Wild Space isn't the most action-packed novel, nor is its plot paced like other Star Wars books, but I think I prefer Miller's style of writing and her attention to characters.

She excels so much in staying true to the characters. The relationships, inner thoughts, and dialogue are so on point. She has an atmospheric way of writing and puts you right into the center of battles or on different planets with ease.

This novel is also psychologically driven, so the meat of its excellence comes from that kind of attention to character and detail. She knows exactly how to hit you the hardest with painful little one-liners that act as absent thoughts from our characters.

All in all: perfect. Although this book is considered part of Star Wars Legends not canon , I think I'll always consider it canon in my mind.

It takes place right at the start of the Clone Wars tv show and expands so much on the characters and world-building.

Not to mention that it's Obi-centric, so this novel practically read my mind and every desire I never knew I needed from a Star Wars book.

Karen Miller really paid attention to the other books and material deemed canon at the time of publication too. Jude Watson's Jedi Apprentice books make appearances here, as well as some stuff from comics.

I love how effortlessly she weaves those events in this book and draws out the effect they have on our characters' psyches.

There is a lot of angst going on here, but I love how simple this novel is at its core. I think it's brilliant and a fun, if heart-wrenching, read that goes into such wonderful depth behind the thoughts and desires of the characters.

She hits Obi-Wan spot-on. He's both extremely dense and extremely willing to hurt himself to save another. He's painfully stoic when you really want to grab him by the shoulders and demand empathy.

He's so strong and yet so frail. The parts of this book that expose Obi-Wan's most painful memories are the most difficult to read.

The novel really opens your eyes to the plight of his character. I've always been convinced that Obi-Wan is the true hero of the Star Wars saga and perhaps the most abused by everyone around him.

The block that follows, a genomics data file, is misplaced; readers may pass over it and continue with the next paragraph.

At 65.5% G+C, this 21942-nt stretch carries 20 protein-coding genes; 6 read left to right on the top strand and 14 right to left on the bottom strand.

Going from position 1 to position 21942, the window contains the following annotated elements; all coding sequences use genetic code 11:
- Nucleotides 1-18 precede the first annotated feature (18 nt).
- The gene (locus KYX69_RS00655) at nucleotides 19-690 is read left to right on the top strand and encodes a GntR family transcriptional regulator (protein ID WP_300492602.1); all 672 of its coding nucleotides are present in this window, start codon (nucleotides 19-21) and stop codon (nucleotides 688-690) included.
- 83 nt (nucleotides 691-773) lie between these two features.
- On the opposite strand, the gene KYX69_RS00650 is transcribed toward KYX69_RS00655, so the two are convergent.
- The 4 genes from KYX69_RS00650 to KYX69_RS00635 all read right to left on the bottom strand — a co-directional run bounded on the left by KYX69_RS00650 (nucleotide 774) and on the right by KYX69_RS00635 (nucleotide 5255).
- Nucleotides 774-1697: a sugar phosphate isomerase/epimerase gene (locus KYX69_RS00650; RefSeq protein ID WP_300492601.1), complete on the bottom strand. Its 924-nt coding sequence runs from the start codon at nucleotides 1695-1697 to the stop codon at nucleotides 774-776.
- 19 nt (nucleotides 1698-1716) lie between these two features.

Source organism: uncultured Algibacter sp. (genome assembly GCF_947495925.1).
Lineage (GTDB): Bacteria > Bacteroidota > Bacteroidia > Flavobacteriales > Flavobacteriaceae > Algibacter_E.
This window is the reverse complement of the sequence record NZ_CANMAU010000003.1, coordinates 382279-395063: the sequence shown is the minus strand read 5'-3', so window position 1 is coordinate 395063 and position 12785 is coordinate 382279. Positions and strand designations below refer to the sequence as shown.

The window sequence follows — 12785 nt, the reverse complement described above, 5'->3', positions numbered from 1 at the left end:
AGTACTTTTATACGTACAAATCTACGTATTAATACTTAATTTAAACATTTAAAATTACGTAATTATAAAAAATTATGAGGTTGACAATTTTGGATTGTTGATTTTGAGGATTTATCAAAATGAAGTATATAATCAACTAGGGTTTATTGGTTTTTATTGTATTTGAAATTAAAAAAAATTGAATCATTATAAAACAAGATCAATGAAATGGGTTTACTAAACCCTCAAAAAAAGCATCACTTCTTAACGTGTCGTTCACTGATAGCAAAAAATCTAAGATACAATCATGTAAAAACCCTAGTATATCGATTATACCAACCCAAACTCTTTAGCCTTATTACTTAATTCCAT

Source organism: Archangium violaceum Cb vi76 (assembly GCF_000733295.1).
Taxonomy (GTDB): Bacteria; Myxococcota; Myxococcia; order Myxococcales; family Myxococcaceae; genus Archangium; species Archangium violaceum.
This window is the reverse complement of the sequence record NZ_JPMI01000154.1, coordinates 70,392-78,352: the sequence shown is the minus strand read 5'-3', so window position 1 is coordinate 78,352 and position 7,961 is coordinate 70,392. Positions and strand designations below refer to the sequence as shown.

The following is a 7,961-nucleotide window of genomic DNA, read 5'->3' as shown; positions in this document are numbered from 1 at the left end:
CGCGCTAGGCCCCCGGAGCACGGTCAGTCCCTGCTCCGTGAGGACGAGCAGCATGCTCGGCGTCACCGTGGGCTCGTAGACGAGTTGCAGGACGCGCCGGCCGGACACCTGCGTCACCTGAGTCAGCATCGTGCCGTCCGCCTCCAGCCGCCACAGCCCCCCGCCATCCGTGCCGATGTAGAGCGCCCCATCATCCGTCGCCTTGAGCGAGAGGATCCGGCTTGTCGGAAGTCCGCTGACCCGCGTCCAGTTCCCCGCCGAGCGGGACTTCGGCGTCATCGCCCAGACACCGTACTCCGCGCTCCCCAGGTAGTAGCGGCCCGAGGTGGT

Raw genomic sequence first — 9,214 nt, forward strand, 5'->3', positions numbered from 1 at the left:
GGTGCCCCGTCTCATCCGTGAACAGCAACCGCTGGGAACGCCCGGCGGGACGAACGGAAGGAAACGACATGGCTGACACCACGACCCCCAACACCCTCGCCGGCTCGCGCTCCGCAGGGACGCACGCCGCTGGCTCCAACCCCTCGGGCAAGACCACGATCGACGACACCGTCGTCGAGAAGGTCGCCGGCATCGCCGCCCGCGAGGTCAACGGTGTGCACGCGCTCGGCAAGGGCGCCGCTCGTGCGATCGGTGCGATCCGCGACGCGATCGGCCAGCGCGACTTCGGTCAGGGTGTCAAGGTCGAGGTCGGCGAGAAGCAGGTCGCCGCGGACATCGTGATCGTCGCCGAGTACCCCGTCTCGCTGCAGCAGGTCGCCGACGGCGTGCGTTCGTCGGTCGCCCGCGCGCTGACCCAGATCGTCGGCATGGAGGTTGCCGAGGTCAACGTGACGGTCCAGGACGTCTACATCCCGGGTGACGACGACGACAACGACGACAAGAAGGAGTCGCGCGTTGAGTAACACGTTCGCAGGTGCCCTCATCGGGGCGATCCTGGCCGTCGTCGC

No one deserves him. No one. This book really embraces this idea and I love Karen Miller for doing it. Bail Organa is also delightful to read in this book.

I really want more stories featuring the unexpected and unwanted adventures of this duo, because their personalities really suit each other.

Obi-Wan is the saltiest character in the galaxy, and Bail takes no shit. I loved their banter so much. You never really understand the full extent of that part in A New Hope when Leia says the line, "You served my father in the Clone Wars," in her message pleading for aid.

You're not hit as hard until you read this book. Those two went to Hell and back in this book and experienced things that are dark even for Star Wars.

Again, this book was amazing. Read it! Feb 18, Nicole rated it it was amazing Shelves: star-wars , favourite-characters , five-stars.

This review has been hidden because it contains spoilers. To view it, click here. This story begins shortly after the battle of Geonosis featured in Attack of the Clones.

The publish This story begins shortly after the battle of Geonosis featured in Attack of the Clones. I really enjoyed this. The dialogue and inner monologues are wonderful.

Even despite the hell or nine Corellian hells the author puts Obi-Wan and Bail through, I still liked it, because of the way the characters dealt with it.

The strength of the Jedi prevailed. Of course it would. Seeing a true friendship develop between two seemingly very different men from very different walks of life was a delight, including the very human bickering along the way.

Obi-Wan wants to write Bail off as just another politician, but he changes his opinion. But at least when Anakin is off on his own mission, Padme gets a chance to show her scrappy side again and is asked by the Jedi to fly to the rescue, which she does in style.

Oct 08, Megan rated it really liked it Shelves: blurbs-and-opinions , grownup-swords-and-lasers , stellar-conflict. It takes some of my favorite things about this Star Wars time period--focus on characters from the PT, give them decent characterization, much better dialogue, and some development and actual logic for their motivations in the movies--and winds them about my least favorite thing about this Star Wars time period--the unfortunate predictability of it all.

But there is always that lingering, annoying gnat of spoilery foresight that all things Prequel suffer from: we know who lives, who dies, and who tells the story.

Though, as a buddy-cop story, this book works wonders: Obi-wan and Bail snark off each other majestically, and Miller really manages to capture the characters' tones from their movie dialogue without falling prey to the wooden tongues Lucas is so prone to giving his characters.

And though the pacing was occasionally a bit drawn out and laboriously plodding, it worked for the plot because So it worked, in an annoying kind of way.

The solution, I think, would have been to vary the plot, pepper in some of the Anakin-saves-the-Bothans plotline, actually give us some of the battle there to lend some action to the book.

Also clones. But ultimately, I'm a sucker for angst, and Obi-wan's desperate, internal battle with the hurricane of the Dark Side was deliciously upsetting and proved again just how strong, resilient, powerful, and truly amazing my favorite character really is.